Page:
Septic Tank Sizes

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  • This topic has 2 replies, 3 voices, and was last updated 24 years ago by Avatar photoJohn Aldrich1.
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    • #278496
      Avatar photoMasterPlumbers
      Keymaster

        You had a question on how to figure the size of a septic tank with some answers but I can’t open the answers. So please
        tell me how to figure the size. Thanks.

      • #298627
        Avatar photohj
        Participant

          Your regulatory agency will be the determining factor for a septic tank. They will use their own minimum tank size and modify it by the size of the house and the number of residents.

        • #298628
          Avatar photoJohn Aldrich1
          Participant

            Jim, hj is correct, the local ISDS Regulations for your area dictate the required volume of a septic tank.

            In Colorado the minimum volume is based on 30 hours of hydraulic detention time of the estimated maximum daily flow volume of sewage. For a 3 bedroom home the estimated maximum daily flow is 675 gallons, while a 4 bedroom home is estimated to produce a maximum daily flow of 900 gallons of sewage. The flow estimate is determined by the number of people who could possibly live in the home at 2 people per bedroom, each generating 112.5 gallons of sewage per day. In Idaho the required hydraulic detention time of the tank is 48 hours, but the estimated maximum daily flow varies depending upon the district in which the system is located.

            Most ISDS Regulations were written by committees, and most assumed that the sludge would not be removed until the septic system failed. The regs. allow septic tank access holes to be completely buried, which produces systems that resist regular maintenance.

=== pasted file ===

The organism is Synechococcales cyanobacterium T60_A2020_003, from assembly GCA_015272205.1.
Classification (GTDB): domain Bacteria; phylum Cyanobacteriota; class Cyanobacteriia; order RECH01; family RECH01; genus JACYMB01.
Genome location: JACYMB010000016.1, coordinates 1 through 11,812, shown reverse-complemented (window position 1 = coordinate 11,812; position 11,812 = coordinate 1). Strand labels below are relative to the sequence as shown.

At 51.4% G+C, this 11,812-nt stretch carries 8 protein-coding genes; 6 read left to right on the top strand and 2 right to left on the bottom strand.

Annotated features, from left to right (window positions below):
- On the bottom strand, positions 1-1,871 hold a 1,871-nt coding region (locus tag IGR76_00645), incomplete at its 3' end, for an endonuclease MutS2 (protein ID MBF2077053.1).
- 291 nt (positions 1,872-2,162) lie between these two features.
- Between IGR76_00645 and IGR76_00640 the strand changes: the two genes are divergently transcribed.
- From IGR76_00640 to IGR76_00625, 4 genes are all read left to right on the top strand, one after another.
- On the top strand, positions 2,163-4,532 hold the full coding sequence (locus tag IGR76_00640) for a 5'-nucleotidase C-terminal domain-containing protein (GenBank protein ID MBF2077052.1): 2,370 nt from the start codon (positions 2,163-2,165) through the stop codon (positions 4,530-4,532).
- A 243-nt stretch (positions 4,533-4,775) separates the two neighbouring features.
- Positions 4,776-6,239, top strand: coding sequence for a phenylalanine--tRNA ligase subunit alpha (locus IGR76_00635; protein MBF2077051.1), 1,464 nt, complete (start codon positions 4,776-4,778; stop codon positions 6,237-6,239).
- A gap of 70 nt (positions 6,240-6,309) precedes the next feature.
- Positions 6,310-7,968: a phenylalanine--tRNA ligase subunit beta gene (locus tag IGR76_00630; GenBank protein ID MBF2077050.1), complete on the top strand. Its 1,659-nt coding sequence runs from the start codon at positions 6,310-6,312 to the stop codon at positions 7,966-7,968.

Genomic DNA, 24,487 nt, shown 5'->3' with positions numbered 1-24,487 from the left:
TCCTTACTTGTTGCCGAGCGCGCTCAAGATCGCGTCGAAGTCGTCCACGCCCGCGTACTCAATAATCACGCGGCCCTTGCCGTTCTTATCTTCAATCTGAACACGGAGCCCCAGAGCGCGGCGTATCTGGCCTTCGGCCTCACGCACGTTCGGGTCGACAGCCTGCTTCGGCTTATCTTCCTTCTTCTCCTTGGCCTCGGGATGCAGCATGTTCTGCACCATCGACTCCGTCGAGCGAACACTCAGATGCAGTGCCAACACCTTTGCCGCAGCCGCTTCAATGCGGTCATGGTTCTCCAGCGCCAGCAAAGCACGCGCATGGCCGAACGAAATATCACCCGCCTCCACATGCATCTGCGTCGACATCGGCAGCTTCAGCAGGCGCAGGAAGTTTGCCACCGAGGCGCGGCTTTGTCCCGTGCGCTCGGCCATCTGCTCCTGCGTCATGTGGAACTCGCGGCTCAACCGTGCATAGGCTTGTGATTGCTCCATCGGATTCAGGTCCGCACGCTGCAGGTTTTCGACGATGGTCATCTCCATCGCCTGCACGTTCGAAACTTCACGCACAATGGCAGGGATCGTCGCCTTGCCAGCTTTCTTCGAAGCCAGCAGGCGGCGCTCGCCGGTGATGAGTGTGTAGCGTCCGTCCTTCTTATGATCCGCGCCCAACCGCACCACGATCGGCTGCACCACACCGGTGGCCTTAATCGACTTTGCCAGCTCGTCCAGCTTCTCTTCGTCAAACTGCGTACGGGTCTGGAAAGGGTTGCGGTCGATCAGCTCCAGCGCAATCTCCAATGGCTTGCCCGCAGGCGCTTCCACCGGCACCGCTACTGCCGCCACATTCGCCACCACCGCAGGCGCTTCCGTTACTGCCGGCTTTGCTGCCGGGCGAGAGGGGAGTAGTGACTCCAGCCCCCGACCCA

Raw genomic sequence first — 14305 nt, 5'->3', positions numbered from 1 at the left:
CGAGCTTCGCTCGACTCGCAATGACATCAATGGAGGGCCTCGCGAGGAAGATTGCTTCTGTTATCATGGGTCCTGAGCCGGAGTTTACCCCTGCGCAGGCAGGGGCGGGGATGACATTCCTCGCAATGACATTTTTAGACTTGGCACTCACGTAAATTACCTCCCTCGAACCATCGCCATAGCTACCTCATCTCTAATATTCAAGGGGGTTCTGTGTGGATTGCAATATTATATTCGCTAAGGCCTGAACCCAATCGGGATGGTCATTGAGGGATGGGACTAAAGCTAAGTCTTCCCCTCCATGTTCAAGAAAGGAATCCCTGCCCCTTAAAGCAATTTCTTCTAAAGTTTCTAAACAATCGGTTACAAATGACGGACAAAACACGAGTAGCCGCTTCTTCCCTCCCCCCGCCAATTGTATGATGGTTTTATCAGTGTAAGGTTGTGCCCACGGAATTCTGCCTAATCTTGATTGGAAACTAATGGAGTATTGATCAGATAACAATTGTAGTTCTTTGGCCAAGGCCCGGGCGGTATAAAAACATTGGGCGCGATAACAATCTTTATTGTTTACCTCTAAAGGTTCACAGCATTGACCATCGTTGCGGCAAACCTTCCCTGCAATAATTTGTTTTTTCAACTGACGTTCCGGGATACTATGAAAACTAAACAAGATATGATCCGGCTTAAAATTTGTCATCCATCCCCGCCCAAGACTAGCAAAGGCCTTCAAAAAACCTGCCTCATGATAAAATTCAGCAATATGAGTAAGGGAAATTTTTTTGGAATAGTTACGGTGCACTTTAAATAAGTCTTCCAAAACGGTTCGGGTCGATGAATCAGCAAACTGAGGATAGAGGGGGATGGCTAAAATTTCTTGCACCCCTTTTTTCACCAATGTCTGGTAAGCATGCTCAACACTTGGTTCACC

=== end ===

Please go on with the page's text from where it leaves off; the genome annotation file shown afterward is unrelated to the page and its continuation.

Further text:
The exact location of most septic tanks in the USA is unknown, and undocumented. The ISDS permit normally is issued with the condition that the septage be removed “every 3 to 4 years”. The accumulation of sludge reduces the hydraulic detention time of the sewage flowing through the tank.

            I prefer to use the 1/3 rule. When the measured sludge depth in the primary chamber is 1/3 the liquid depth of the tank, the sludge should be removed. In order to easily measure the sludge depth in a septic tank, risers to the ground surface must be provided so that the tank can be located. It is difficult to inspect a septic tank if you have to excavate the soil above the access hole, and you have only a general idea as to where to put the shovel. As a result, regular maintenance is usually ignored. This results in what I call “MAINTENANCE BY CRISES”.

            I suggest that all septic tank access holes should have risers to the ground surface so that regular maintenance can be performed, and so that the tank can be easily located. I recommend that septic tank effluent filters be installed in the outlet tees of every septic tank, and that alternating leach fields be installed on every soil absorption system. Operation manuals should be prepared for every on-site system, so that the homeowner (system operator)will have some idea of what maintenance must be performed. JWA

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